7. i have seen the flicker in the west and found a pair and its young feasting on a busy corner in town, then flew fast and away then came back after we passed. they stayed till their young were indistinguishable from adults.
    snow birds arrived today to presage saturday's expected snow..2 inches more for the farmers and my new plantings. thanks.

    1. Nadine, they're all so beautiful aren't they? Those little snow birds are quite sociable too! They show up here two days before it snows...almost guaranteed. You're getting some more snow? Good thing, there sure hasn't been enough yet for farmers OR any plantings. We need several feet of snow --and a very slow melt in the spring. Thanks again!

  8. Oh, Raymond, how wonderful that you managed to save that lovely bird! We had one--huge one too!--smash into our big picture window, but he was not just stunned. The poor thing died. :-( But no worries, we have plenty more. We always hear them all spring and summer, rat-a-tat-rat-a-tat,rat-a-tat-tat-tat. You can hear them several miles away and I see evidence of them all over my ancient apple trees and those dying birches along the side of our property--precisely drilled holes equi-distant from each other, utterly amazing! Plus we see and hear the smaller Woody Woodpecker kind on occasion stealing a black oil sunflower seed. They are darling!

  9. Hi Glory! Sometimes that happens, that's always sad to see isnt' it?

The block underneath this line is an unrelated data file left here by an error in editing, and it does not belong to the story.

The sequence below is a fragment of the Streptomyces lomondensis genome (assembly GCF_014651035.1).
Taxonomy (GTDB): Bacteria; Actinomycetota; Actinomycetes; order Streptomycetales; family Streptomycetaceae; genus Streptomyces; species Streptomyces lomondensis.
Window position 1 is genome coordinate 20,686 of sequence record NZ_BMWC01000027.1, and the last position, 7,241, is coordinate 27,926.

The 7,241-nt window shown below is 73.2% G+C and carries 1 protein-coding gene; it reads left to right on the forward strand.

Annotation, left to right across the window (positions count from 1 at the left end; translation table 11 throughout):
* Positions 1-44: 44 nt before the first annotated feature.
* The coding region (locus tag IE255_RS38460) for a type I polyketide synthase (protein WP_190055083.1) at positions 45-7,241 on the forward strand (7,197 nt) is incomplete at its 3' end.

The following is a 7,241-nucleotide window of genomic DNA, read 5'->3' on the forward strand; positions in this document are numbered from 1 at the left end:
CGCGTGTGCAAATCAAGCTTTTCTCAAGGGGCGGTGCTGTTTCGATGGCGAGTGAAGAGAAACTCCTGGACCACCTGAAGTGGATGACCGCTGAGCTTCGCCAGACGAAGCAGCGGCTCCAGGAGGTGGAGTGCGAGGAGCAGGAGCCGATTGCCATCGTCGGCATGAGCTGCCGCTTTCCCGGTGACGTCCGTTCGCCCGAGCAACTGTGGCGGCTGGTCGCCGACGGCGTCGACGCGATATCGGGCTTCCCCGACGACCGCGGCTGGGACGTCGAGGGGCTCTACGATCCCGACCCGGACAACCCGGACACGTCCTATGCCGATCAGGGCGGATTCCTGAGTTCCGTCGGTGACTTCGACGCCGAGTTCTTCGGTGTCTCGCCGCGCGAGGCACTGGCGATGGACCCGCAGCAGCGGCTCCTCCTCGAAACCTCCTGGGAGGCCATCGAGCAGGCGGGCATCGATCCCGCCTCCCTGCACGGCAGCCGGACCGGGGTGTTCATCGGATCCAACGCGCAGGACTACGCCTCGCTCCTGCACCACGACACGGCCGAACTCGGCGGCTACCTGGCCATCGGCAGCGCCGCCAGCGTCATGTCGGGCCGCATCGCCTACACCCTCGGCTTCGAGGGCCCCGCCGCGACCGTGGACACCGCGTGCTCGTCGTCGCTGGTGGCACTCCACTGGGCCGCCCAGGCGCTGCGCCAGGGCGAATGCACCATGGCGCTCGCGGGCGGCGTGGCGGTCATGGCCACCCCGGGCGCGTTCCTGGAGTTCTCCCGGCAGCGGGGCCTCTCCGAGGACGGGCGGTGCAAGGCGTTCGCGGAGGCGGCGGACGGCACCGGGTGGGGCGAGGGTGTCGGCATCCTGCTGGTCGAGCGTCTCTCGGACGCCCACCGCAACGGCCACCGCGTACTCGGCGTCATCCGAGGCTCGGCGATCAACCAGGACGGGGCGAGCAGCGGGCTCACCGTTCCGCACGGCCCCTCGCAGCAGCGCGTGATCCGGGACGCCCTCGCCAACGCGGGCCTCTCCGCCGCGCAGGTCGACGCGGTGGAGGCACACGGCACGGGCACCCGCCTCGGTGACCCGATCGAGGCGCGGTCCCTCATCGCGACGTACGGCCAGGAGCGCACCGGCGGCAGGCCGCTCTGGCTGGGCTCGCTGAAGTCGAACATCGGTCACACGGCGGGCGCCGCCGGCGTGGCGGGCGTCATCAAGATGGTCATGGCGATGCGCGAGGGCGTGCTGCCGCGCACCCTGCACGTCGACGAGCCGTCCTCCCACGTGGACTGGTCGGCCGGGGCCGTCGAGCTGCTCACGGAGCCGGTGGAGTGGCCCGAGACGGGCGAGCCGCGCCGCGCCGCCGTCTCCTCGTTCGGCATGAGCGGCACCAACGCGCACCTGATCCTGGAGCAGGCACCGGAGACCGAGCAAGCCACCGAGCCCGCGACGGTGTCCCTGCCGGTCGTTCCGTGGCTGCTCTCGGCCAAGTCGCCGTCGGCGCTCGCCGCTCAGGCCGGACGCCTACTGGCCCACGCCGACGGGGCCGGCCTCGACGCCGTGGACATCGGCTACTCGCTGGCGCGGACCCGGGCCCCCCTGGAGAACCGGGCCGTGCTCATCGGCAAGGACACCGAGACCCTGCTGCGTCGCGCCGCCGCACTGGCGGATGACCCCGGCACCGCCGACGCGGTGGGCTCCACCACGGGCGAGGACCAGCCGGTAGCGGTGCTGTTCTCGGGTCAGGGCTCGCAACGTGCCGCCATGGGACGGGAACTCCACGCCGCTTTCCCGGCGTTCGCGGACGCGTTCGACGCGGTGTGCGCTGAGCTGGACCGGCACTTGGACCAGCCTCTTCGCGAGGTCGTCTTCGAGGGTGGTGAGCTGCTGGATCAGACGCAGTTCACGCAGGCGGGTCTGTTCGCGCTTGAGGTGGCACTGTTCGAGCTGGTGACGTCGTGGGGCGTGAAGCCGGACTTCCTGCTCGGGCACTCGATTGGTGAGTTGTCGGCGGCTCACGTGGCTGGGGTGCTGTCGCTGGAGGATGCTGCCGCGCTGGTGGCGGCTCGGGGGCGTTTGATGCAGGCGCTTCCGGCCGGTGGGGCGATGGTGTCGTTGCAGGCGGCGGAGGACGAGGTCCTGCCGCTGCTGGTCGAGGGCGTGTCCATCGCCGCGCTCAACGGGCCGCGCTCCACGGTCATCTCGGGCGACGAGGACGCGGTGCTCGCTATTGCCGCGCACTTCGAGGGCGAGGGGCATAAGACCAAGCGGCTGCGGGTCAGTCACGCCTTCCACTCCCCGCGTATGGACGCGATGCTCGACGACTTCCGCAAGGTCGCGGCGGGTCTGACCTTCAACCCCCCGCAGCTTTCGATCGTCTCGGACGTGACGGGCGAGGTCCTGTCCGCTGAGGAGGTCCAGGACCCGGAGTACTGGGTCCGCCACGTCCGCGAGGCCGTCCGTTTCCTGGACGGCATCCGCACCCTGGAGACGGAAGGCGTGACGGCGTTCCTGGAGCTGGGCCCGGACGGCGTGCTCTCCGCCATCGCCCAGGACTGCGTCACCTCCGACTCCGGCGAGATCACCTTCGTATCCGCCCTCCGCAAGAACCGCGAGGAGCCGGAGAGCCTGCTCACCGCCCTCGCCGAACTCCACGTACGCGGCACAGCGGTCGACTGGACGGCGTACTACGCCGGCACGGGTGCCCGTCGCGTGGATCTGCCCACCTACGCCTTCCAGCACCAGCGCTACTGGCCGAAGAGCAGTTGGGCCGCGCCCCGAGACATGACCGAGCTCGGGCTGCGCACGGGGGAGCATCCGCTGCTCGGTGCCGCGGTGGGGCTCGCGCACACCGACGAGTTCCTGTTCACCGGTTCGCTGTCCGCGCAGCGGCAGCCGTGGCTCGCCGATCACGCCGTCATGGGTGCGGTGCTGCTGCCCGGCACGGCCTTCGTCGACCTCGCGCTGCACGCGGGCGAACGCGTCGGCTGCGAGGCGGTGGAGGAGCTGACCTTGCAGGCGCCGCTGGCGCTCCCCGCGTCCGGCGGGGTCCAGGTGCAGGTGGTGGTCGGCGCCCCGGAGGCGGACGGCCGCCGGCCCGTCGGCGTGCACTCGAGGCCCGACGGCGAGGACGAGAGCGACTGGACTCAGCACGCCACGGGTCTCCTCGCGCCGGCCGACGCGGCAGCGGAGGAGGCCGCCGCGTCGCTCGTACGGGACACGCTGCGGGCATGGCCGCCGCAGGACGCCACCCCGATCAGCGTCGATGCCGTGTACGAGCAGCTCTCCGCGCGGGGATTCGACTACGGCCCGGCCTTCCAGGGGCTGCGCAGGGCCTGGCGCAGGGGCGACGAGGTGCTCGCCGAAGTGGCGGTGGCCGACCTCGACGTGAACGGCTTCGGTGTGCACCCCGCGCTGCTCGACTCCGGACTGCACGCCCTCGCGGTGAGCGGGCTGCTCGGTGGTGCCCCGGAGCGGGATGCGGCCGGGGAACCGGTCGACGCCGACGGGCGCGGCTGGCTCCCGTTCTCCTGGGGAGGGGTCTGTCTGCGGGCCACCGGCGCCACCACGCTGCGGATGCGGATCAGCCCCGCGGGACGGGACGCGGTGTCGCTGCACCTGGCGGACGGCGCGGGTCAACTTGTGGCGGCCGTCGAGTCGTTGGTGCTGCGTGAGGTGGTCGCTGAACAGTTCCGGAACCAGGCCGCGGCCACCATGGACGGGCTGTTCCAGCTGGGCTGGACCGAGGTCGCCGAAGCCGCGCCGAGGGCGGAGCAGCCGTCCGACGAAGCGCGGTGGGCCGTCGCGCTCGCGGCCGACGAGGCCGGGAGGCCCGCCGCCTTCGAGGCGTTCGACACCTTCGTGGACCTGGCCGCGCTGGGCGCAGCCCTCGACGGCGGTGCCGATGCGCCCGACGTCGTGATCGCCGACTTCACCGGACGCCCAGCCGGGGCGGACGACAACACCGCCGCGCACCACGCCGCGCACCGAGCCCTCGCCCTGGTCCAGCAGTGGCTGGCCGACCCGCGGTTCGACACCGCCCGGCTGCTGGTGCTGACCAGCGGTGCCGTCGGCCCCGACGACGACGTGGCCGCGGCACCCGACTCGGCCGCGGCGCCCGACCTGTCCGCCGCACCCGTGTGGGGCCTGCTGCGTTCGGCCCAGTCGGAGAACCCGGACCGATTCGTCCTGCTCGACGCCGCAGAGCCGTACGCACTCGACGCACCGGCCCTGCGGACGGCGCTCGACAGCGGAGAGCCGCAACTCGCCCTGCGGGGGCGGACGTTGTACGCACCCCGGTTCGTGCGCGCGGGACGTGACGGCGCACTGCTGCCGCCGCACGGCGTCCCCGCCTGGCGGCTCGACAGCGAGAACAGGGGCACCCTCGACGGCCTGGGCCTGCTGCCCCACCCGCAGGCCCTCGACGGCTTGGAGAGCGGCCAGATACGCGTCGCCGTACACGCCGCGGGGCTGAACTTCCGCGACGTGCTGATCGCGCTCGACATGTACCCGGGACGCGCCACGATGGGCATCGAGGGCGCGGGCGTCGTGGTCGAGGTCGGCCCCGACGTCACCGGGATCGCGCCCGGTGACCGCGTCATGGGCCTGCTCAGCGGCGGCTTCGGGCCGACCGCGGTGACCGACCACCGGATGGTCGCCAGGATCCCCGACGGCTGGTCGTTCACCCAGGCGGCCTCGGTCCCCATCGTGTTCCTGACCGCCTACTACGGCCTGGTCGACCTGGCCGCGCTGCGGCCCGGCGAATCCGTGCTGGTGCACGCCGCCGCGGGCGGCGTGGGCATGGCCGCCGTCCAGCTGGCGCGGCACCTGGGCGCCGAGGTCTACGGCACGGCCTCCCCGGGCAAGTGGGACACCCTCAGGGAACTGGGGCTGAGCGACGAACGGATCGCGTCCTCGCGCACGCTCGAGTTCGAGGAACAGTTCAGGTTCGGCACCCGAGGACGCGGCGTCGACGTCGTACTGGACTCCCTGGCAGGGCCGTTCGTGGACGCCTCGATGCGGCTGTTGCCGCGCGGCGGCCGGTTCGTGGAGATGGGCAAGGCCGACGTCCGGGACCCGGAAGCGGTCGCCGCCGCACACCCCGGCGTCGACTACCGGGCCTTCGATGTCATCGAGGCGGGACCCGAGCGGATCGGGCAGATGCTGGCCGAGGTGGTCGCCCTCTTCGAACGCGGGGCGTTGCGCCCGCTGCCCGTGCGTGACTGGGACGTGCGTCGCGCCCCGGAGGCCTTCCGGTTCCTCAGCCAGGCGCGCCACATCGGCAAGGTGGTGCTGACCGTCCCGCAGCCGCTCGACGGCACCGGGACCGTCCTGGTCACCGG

The birds see nothing but reflected sky in glass windows--especially the triple-glazed type that reflect everything-- and fly full speed into it. Sometimes they do suffer broken necks or fatal concussions.

    If you find a bird that is just stunned or unconscious though, if you place a couple of drops of water in their beak, open it just a bit and tip them up so the water runs to their throat, the gag complex of the patient will bring them around if there's any chance at all.

    I've saved dozens of birds like that now. If the beak is a bit open, you can also dip it very quickly into water, and tip the bird back immediately, let the water do the rest. ONCE is usually enough, sometimes it takes a second try, but if the beak is open at all, enough water will get into the throat and the bird will usually react.
    It's something like teaching Julie's new baby chicks to drink, it is an instinctive reaction.

    To try to minimize bird/window accidents we now hang old CD's in the inside of all of the windows like bright sun-catchers--on big windwos, a couple of them.
    The brilliantly coloured reflection from the silver or gold-coloured Cd discs through the glass seems to warn off most of the birds, if not all of them.
    Woodpeckers are amazing birds, aren't they? They can drill holes faster than we can! You must have several species of woodpeckers there too! Thanks for visiting, Glory! ~R

  10. Neat story about saving the woodpecker, Raymond. Have you ever tried the window clings that are shaped like a bird? Basically these are window stickers shaped like a bird in flight. They give other birds the impression that there is a bird flying past your window and they avoid that area. They're great for large picture windows.

    1. Thanks, Jayna, the bird-profile-type window approach didn't seem to work well with our triple-glazed windows, which reflect so much light especially when the sun is out and the sky is bright. Perhaps a different colour would be more efficient?
      We've had far better results using the old Cds --which reflect a brilliant multi-coloured light through the window. Our system is not perfect either, but has reduced our bird/window crashes a LOT.
      Thanks for visiting, Jayna! ~R